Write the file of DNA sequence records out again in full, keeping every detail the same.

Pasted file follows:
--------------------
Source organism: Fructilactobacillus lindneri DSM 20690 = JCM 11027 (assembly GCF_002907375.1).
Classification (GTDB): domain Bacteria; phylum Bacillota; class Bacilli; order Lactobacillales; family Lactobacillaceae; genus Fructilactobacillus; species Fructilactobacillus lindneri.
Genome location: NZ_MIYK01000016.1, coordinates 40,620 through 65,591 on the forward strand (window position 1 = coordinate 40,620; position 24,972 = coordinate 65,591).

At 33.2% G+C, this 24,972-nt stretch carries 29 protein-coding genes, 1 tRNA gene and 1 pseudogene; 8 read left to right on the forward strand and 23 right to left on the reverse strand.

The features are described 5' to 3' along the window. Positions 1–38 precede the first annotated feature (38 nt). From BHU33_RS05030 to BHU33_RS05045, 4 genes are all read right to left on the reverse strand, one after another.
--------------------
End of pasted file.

Source organism: Fructilactobacillus lindneri DSM 20690 = JCM 11027 (assembly GCF_002907375.1).
Classification (GTDB): domain Bacteria; phylum Bacillota; class Bacilli; order Lactobacillales; family Lactobacillaceae; genus Fructilactobacillus; species Fructilactobacillus lindneri.
Genome location: NZ_MIYK01000016.1, coordinates 40,620 through 65,591 on the forward strand (window position 1 = coordinate 40,620; position 24,972 = coordinate 65,591).

At 33.2% G+C, this 24,972-nt stretch carries 29 protein-coding genes, 1 tRNA gene and 1 pseudogene; 8 read left to right on the forward strand and 23 right to left on the reverse strand.

The features are described 5' to 3' along the window. Positions 1–38 precede the first annotated feature (38 nt). From BHU33_RS05030 to BHU33_RS05045, 4 genes are all read right to left on the reverse strand, one after another.